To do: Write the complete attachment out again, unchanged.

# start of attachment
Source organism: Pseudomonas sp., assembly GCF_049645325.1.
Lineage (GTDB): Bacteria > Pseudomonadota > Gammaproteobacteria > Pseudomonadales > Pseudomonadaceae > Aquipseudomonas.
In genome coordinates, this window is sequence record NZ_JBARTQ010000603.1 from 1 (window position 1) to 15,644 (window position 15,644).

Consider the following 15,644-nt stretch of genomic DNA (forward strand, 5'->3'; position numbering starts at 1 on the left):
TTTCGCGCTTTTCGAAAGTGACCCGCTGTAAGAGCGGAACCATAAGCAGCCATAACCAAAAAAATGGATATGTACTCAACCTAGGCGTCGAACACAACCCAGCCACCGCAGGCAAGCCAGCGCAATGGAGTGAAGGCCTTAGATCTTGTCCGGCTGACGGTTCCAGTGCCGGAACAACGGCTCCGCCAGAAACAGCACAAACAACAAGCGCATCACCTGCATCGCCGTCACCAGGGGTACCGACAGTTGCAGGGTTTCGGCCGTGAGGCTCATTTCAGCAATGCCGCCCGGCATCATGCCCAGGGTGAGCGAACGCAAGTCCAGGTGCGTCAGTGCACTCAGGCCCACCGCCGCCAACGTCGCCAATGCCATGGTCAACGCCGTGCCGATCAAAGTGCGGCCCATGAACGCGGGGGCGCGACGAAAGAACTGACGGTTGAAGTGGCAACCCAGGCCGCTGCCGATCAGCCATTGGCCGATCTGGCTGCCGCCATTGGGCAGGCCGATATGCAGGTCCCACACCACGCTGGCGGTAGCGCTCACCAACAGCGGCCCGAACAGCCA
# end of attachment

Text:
Source organism: Pseudomonas sp., assembly GCF_049645325.1.
Lineage (GTDB): Bacteria > Pseudomonadota > Gammaproteobacteria > Pseudomonadales > Pseudomonadaceae > Aquipseudomonas.
In genome coordinates, this window is sequence record NZ_JBARTQ010000603.1 from 1 (window position 1) to 15,644 (window position 15,644).

Consider the following 15,644-nt stretch of genomic DNA (forward strand, 5'->3'; position numbering starts at 1 on the left):
TTTCGCGCTTTTCGAAAGTGACCCGCTGTAAGAGCGGAACCATAAGCAGCCATAACCAAAAAAATGGATATGTACTCAACCTAGGCGTCGAACACAACCCAGCCACCGCAGGCAAGCCAGCGCAATGGAGTGAAGGCCTTAGATCTTGTCCGGCTGACGGTTCCAGTGCCGGAACAACGGCTCCGCCAGAAACAGCACAAACAACAAGCGCATCACCTGCATCGCCGTCACCAGGGGTACCGACAGTTGCAGGGTTTCGGCCGTGAGGCTCATTTCAGCAATGCCGCCCGGCATCATGCCCAGGGTGAGCGAACGCAAGTCCAGGTGCGTCAGTGCACTCAGGCCCACCGCCGCCAACGTCGCCAATGCCATGGTCAACGCCGTGCCGATCAAAGTGCGGCCCATGAACGCGGGGGCGCGACGAAAGAACTGACGGTTGAAGTGGCAACCCAGGCCGCTGCCGATCAGCCATTGGCCGATCTGGCTGCCGCCATTGGGCAGGCCGATATGCAGGTCCCACACCACGCTGGCGGTAGCGCTCACCAACAGCGGCCCGAACAGCCA